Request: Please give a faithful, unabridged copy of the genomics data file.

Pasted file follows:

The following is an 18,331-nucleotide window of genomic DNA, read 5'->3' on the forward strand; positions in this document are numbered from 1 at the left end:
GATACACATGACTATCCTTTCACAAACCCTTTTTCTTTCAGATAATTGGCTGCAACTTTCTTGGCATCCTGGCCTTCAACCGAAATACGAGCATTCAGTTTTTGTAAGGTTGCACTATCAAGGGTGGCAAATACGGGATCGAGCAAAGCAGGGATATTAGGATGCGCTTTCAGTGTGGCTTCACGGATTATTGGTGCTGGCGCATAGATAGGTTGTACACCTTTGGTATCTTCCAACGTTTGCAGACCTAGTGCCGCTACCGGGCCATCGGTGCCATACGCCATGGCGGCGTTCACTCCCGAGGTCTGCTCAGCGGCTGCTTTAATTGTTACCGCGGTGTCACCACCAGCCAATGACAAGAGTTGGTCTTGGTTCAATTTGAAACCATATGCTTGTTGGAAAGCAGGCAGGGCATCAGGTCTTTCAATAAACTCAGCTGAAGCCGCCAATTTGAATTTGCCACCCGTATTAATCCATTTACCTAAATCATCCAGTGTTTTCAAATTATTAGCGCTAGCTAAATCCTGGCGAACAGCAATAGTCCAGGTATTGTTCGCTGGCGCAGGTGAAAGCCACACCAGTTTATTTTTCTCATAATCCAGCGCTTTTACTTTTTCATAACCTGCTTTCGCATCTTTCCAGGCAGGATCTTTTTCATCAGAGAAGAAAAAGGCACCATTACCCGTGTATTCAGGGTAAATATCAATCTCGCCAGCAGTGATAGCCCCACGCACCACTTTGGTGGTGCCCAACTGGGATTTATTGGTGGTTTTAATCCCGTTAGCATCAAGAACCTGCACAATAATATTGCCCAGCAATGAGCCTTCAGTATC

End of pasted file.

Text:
The following is an 18,331-nucleotide window of genomic DNA, read 5'->3' on the forward strand; positions in this document are numbered from 1 at the left end:
GATACACATGACTATCCTTTCACAAACCCTTTTTCTTTCAGATAATTGGCTGCAACTTTCTTGGCATCCTGGCCTTCAACCGAAATACGAGCATTCAGTTTTTGTAAGGTTGCACTATCAAGGGTGGCAAATACGGGATCGAGCAAAGCAGGGATATTAGGATGCGCTTTCAGTGTGGCTTCACGGATTATTGGTGCTGGCGCATAGATAGGTTGTACACCTTTGGTATCTTCCAACGTTTGCAGACCTAGTGCCGCTACCGGGCCATCGGTGCCATACGCCATGGCGGCGTTCACTCCCGAGGTCTGCTCAGCGGCTGCTTTAATTGTTACCGCGGTGTCACCACCAGCCAATGACAAGAGTTGGTCTTGGTTCAATTTGAAACCATATGCTTGTTGGAAAGCAGGCAGGGCATCAGGTCTTTCAATAAACTCAGCTGAAGCCGCCAATTTGAATTTGCCACCCGTATTAATCCATTTACCTAAATCATCCAGTGTTTTCAAATTATTAGCGCTAGCTAAATCCTGGCGAACAGCAATAGTCCAGGTATTGTTCGCTGGCGCAGGTGAAAGCCACACCAGTTTATTTTTCTCATAATCCAGCGCTTTTACTTTTTCATAACCTGCTTTCGCATCTTTCCAGGCAGGATCTTTTTCATCAGAGAAGAAAAAGGCACCATTACCCGTGTATTCAGGGTAAATATCAATCTCGCCAGCAGTGATAGCCCCACGCACCACTTTGGTGGTGCCCAACTGGGATTTATTGGTGGTTTTAATCCCGTTAGCATCAAGAACCTGCACAATAATATTGCCCAGCAATGAGCCTTCAGTATC